From the way the manager acted during the preparation phase of the call, we can infer that he follows a command and control management style. Given this style, it is reasonable to assume that the salesperson will not speak up if she would disagree with the manager’s potentially subjective conclusions which result from the lack of a common understanding of the purpose and the objectives of the call. The manager therefore would never get any feedback of the effectiveness of his coaching. He might though wonder about the limited effect his coaching has on his people.
An alternative proactive coaching scenario
Instead of just checking whether the salesperson can confirm that she has prepared for the call , the manager should get involved in the preparation. Discussing the call plan the salesperson has prepared and maybe even role play critical parts of the anticipated conversation would first, assure that there is an alignment about the purpose and the objective of the call. Secondly, possible misconceptions by the salesperson could be detected and corrected prior to the call and thus increase the likelihood for a successful outcome of the conversation with the prospect.
Yet for managers adhering to the command and control style, such discussions with their salespeople are not easy. They will tend to tell the salesperson exactly what to do for the case at hand. Intuitively they might even sense the danger that by doing so, they can now be held accountable for the outcome of the call. Therefore they prefer to stay in safe territory with the behavior illustrated in the video clip. As is well known, there are however coaching techniques which can be applied to avoid this risk. In addition, such techniques reinforce learning better than straight ‘how to do’ instructions.
By having been involved in the preparation, the manger then also has the criteria fore a more objective debriefing. Here again though, the emphasis should not be on telling what ought have been done and what to do the next time in a similar situation. The more effective way is guiding the salesperson to discover for herself what could be improved.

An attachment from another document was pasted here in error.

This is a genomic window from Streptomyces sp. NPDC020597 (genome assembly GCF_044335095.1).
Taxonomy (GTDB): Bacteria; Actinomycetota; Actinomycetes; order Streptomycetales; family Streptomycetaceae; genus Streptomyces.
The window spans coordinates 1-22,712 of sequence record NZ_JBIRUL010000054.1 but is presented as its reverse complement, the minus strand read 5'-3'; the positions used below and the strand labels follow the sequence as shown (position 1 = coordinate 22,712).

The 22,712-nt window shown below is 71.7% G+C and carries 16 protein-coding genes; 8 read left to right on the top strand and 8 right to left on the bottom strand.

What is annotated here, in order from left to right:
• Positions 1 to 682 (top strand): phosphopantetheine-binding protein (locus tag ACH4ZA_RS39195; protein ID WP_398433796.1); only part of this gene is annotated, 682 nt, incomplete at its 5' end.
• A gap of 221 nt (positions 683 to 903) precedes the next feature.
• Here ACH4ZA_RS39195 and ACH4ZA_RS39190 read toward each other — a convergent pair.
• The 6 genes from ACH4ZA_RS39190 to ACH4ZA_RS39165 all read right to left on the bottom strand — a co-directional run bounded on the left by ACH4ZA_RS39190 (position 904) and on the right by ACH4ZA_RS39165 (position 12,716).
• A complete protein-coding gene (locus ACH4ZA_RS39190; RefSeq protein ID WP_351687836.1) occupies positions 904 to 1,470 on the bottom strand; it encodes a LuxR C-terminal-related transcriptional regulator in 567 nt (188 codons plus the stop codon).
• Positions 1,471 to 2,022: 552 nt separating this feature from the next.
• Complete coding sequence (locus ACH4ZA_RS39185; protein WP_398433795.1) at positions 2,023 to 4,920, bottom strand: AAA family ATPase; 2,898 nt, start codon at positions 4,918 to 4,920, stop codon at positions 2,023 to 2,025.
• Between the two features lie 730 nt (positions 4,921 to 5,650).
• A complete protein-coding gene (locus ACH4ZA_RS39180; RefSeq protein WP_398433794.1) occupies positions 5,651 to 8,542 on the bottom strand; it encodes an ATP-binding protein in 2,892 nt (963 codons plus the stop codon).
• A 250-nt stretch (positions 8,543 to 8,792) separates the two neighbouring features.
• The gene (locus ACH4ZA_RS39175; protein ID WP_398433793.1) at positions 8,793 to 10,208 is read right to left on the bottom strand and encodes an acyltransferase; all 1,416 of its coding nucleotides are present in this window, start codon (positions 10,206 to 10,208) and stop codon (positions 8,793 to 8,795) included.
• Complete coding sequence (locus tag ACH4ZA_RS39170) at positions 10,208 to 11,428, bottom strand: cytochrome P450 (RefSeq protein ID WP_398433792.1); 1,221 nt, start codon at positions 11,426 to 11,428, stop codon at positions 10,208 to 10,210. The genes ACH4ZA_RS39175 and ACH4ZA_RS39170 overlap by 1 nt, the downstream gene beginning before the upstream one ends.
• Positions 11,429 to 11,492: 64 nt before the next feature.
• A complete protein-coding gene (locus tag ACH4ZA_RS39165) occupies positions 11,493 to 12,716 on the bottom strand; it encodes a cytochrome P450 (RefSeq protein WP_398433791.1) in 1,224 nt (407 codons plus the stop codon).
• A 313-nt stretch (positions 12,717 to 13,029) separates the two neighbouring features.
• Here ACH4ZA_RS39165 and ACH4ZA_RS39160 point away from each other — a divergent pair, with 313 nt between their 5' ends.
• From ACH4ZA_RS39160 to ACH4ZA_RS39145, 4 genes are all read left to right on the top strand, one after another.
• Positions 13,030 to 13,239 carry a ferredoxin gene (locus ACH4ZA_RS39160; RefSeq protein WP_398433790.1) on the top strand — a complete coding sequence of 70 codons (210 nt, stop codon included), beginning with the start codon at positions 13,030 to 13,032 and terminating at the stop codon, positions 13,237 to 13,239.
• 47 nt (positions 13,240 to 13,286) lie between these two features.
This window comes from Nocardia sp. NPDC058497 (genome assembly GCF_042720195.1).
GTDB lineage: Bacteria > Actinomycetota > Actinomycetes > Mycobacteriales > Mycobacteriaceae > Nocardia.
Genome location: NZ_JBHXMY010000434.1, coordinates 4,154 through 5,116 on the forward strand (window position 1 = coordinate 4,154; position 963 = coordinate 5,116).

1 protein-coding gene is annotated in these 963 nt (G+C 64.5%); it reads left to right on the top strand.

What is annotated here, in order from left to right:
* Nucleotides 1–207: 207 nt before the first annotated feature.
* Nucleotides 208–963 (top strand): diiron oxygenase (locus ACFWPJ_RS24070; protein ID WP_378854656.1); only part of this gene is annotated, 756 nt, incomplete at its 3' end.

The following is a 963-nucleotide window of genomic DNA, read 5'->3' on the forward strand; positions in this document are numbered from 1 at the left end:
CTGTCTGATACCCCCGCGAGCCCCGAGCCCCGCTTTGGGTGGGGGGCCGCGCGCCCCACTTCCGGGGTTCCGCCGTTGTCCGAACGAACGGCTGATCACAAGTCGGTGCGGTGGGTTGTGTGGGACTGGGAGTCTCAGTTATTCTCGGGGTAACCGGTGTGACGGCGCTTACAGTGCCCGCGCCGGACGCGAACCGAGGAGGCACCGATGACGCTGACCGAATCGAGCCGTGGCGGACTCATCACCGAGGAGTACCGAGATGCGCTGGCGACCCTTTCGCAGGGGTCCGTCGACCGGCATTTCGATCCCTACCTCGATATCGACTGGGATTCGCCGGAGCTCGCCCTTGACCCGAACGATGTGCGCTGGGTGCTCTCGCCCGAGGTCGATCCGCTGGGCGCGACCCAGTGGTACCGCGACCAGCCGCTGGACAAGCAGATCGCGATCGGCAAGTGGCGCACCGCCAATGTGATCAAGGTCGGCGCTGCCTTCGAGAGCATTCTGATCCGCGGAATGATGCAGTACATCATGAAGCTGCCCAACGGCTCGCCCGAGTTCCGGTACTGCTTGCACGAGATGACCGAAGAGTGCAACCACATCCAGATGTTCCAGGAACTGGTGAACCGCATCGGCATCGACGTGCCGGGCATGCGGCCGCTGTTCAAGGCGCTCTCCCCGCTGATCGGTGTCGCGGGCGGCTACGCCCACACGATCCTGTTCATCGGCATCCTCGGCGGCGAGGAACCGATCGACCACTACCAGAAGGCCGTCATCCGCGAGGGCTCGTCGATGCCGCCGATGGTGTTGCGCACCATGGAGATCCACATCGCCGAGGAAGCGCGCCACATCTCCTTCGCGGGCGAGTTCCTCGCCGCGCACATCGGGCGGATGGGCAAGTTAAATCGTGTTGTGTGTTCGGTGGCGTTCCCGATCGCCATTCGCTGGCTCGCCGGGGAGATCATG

Admittedly this alternative approach takes some more time, especially in the preparation phase. Yet there is a higher likelihood for a positive impact for the concrete call at hand; an opportunity completely missed in the scenario shown in the clips. There is also a higher probability that there is a learning effect in this alternative scenario. As mentioned earlier, with the approach illustrated in the clips, there is a fair chance that the whole time invested in coaching might actually be wasted.
There is another interesting lesson that can be learned form this discussion. There is a tool presented in these clips that has a some potential for efficiency and effectiveness gains for managers and salespeople. However those gains cannot be had if the tool is applied in the context of bad processes. Tools can reinforce good processes, but they never can compensate for flawed processes.
What comes to your mind after having read this post?

Republished with author's permission from original post.

Christian Maurer
Christian Maurer, The Sales Executive Resource, is an independent sales effectiveness consultant, trainer and coach.